Despite the fact that his album has supplanted Rayna’s at the top of the charts, Will Lexington is not in a happy place. He can’t even celebrate his success because Layla is practically catatonic with depression. (No shot she’s going to win the role of Patsy Cline when she can’t even pretend to be happy for her husband for ten seconds.) Just when I was about to feel really sorry for Layla — she’s basically a prisoner in her own marriage — she turns the tables on Will and starts blackmailing him into boosting her career. (The show is famous for its somewhat extreme character turnarounds — remember when Avery was a jerk? — but Layla going from a near zombie to a conniving dragon-lady within the course of one episode may be the fastest transformation yet.)

Things happens to Jeff Fordham that I guess we’re supposed to care about. (More like Jeff Boredom, am I right?). The most noteworthy is that he apparently sold Edgehill to Mario Van Peebles when we all weren’t looking. Now Van Peebles — who also skillfully directed the episode — has put him on notice: Sign some female artists, or he will fold Edgehill like a cheap tent. (“Do you have a problem with women, Jeff?” he asks. Oh, where to begin.) But here’s a question for all you music industry smarties: Wouldn’t the owner of Edgehill be celebrating the fact that they currently have the No. 1 album? It seemed strange to transition from Will getting the good news to Jeff being dressed down by Mario Van Peebles. But hey, what do I know?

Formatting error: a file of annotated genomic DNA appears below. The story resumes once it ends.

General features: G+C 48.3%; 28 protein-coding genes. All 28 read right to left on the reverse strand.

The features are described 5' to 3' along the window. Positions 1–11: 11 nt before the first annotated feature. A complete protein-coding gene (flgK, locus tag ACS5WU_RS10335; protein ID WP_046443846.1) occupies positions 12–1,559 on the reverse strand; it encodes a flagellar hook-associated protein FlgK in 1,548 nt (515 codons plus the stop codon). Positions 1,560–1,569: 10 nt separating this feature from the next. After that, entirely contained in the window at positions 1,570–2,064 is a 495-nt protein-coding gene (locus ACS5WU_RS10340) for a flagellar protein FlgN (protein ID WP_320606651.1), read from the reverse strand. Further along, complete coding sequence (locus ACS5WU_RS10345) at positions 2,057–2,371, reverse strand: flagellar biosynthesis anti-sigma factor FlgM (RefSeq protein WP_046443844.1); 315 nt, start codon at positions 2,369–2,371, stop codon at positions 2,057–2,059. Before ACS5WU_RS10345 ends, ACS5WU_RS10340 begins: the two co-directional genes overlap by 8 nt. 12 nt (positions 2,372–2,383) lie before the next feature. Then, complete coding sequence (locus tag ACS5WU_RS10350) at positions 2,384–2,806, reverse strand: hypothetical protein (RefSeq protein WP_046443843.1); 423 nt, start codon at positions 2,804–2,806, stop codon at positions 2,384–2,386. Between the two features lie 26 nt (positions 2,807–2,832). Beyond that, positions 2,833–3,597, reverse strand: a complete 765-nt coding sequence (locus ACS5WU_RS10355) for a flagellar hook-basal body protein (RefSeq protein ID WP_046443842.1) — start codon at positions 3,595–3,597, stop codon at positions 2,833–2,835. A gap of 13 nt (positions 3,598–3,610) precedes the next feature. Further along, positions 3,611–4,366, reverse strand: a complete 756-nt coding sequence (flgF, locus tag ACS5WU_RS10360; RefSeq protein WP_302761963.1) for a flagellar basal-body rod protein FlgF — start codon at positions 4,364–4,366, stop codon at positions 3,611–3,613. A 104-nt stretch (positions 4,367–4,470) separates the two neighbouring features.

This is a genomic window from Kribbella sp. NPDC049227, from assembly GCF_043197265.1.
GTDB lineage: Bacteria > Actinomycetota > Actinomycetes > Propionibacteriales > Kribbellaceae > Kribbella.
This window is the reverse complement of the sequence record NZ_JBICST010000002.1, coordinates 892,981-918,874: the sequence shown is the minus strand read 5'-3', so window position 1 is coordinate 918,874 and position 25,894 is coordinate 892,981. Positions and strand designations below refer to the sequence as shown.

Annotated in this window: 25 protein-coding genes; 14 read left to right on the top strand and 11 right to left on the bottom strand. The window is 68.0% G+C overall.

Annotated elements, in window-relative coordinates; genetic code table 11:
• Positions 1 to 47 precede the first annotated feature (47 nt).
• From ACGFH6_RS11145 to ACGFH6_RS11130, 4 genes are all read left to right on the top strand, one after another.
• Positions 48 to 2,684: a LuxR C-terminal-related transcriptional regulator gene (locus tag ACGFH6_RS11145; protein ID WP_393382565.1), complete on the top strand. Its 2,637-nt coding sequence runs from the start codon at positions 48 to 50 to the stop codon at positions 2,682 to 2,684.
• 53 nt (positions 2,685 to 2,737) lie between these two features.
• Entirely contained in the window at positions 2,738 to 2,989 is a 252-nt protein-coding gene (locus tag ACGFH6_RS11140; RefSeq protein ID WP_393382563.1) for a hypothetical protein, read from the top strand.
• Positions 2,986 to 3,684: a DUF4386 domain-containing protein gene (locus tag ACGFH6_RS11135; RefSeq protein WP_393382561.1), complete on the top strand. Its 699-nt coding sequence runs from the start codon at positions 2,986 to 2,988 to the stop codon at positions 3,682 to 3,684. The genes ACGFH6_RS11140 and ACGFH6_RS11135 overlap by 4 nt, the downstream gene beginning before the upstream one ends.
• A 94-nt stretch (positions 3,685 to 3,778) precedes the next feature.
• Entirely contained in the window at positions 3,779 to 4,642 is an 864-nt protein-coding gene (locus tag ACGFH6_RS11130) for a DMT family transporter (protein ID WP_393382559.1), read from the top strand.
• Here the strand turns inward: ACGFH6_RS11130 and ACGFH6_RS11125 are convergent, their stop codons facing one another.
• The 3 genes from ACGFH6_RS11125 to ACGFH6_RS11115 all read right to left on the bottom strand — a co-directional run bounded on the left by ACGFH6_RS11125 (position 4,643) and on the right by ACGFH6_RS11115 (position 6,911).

Anyway, gotta admit, Jeff was funny when he gave Juliette grief at the Patsy Cline audition: “Takes a particular brand of amateur to come to the audition all dressed for the part.” (Zing!) And “I see you’ve packed on a few pounds to look exactly like Patsy.” (Double zing!) (Especially when, at that moment, at least, we all thought he was Juliette’s weight gain’s daddy.)

Yes, the big surprise at the end of the episode wasn’t twins or aliens but the fact that Juliette is eight weeks pregnant, not four, which means … it’s Avery’s baby!!! Group hug, everybody!

And even though Avery is currently doing his best Deacon impression, drowning his sorrows in alcohol and kissing that random girl who was wearing a half-shirt at the Bluebird, we know this is good news, because he and Juliette are still in love. (People who aren’t in love don’t scream at each other like that.)

So now Juliette’s going to keep the baby, which might pose a wee bit of a problem when she inevitably gets cast as Patsy Cline. There’s only so much “Patsy Cline weight gain” a girl can get away with.

Random riffs

  • Poor Tandy. They never found an interesting story line for her, and now she’s “moving to San Francisco”. Oof. (Of course the joke will be on me next week when the show starts with a file shot of the Golden Gate Bridge, a chyron that reads “San Francisco,” and a whole B plot centering around Tandy’s fun new life working at that nonprofit.)
  • No chance that Rayna and Luke’s portmanteau would be “Ruke.” That’s way too ugly a word. It would probably be Layna, but if we had to keep track of “Rayna,” “Layna,” and “Layla,” that would be a bit much. So “Ruke” it is.
  • Still slightly in awe of that move where Rayna removed one five-inch Louboutin heel while standing on the other. (Teach me your ways, Rayna!)
  • I’ve remained silent on Scarlett’s necklace long enough. It looks like the inside of a dog’s squeaky toy hanging from a rope. It must be stopped.
  • The Scarlett/Gunnar song was super purty, but they cut it off way too soon. (See above note re: White House petition.)
  • I leave you with this important question: What on earth does “You are walking into hell with dynamite drawers on” mean? Because I want to say that all the time, but I also want to make sure I’m using it correctly.

Nashville Recap: They Fall to Pieces